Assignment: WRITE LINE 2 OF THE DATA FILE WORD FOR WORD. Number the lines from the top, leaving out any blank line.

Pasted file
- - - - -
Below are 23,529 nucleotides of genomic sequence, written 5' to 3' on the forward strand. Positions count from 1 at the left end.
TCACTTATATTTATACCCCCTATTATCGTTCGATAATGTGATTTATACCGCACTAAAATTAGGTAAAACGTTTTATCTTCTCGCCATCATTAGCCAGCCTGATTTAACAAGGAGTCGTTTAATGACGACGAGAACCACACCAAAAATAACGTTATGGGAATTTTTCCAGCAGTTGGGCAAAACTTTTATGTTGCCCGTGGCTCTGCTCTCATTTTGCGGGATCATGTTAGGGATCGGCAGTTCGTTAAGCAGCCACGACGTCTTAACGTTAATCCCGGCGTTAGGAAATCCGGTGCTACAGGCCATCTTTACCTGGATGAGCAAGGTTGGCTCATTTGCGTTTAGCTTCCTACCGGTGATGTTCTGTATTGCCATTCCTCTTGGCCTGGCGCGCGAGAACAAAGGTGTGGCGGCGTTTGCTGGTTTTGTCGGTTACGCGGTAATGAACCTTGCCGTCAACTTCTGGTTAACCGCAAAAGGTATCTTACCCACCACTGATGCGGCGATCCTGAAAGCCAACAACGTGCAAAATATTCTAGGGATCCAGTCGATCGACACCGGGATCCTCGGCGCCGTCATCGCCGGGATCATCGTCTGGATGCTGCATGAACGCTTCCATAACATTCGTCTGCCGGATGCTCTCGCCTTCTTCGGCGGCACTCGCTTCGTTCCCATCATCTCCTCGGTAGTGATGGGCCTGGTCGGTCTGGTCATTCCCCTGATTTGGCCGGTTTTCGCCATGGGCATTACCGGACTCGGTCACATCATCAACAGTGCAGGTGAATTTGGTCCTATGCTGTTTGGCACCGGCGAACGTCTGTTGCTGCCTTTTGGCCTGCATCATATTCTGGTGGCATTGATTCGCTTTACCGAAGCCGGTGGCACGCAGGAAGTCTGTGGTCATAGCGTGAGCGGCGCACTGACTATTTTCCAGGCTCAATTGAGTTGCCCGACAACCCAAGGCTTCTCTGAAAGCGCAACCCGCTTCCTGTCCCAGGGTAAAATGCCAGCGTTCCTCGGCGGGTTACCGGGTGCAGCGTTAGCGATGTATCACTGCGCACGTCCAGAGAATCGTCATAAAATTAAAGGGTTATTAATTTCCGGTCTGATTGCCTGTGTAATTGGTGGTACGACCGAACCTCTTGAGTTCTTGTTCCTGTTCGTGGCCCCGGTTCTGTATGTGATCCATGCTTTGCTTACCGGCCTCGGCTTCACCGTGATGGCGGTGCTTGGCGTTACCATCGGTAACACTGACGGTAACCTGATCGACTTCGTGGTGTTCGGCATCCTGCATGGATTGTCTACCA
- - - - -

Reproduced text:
TCACTTATATTTATACCCCCTATTATCGTTCGATAATGTGATTTATACCGCACTAAAATTAGGTAAAACGTTTTATCTTCTCGCCATCATTAGCCAGCCTGATTTAACAAGGAGTCGTTTAATGACGACGAGAACCACACCAAAAATAACGTTATGGGAATTTTTCCAGCAGTTGGGCAAAACTTTTATGTTGCCCGTGGCTCTGCTCTCATTTTGCGGGATCATGTTAGGGATCGGCAGTTCGTTAAGCAGCCACGACGTCTTAACGTTAATCCCGGCGTTAGGAAATCCGGTGCTACAGGCCATCTTTACCTGGATGAGCAAGGTTGGCTCATTTGCGTTTAGCTTCCTACCGGTGATGTTCTGTATTGCCATTCCTCTTGGCCTGGCGCGCGAGAACAAAGGTGTGGCGGCGTTTGCTGGTTTTGTCGGTTACGCGGTAATGAACCTTGCCGTCAACTTCTGGTTAACCGCAAAAGGTATCTTACCCACCACTGATGCGGCGATCCTGAAAGCCAACAACGTGCAAAATATTCTAGGGATCCAGTCGATCGACACCGGGATCCTCGGCGCCGTCATCGCCGGGATCATCGTCTGGATGCTGCATGAACGCTTCCATAACATTCGTCTGCCGGATGCTCTCGCCTTCTTCGGCGGCACTCGCTTCGTTCCCATCATCTCCTCGGTAGTGATGGGCCTGGTCGGTCTGGTCATTCCCCTGATTTGGCCGGTTTTCGCCATGGGCATTACCGGACTCGGTCACATCATCAACAGTGCAGGTGAATTTGGTCCTATGCTGTTTGGCACCGGCGAACGTCTGTTGCTGCCTTTTGGCCTGCATCATATTCTGGTGGCATTGATTCGCTTTACCGAAGCCGGTGGCACGCAGGAAGTCTGTGGTCATAGCGTGAGCGGCGCACTGACTATTTTCCAGGCTCAATTGAGTTGCCCGACAACCCAAGGCTTCTCTGAAAGCGCAACCCGCTTCCTGTCCCAGGGTAAAATGCCAGCGTTCCTCGGCGGGTTACCGGGTGCAGCGTTAGCGATGTATCACTGCGCACGTCCAGAGAATCGTCATAAAATTAAAGGGTTATTAATTTCCGGTCTGATTGCCTGTGTAATTGGTGGTACGACCGAACCTCTTGAGTTCTTGTTCCTGTTCGTGGCCCCGGTTCTGTATGTGATCCATGCTTTGCTTACCGGCCTCGGCTTCACCGTGATGGCGGTGCTTGGCGTTACCATCGGTAACACTGACGGTAACCTGATCGACTTCGTGGTGTTCGGCATCCTGCATGGATTGTCTACCA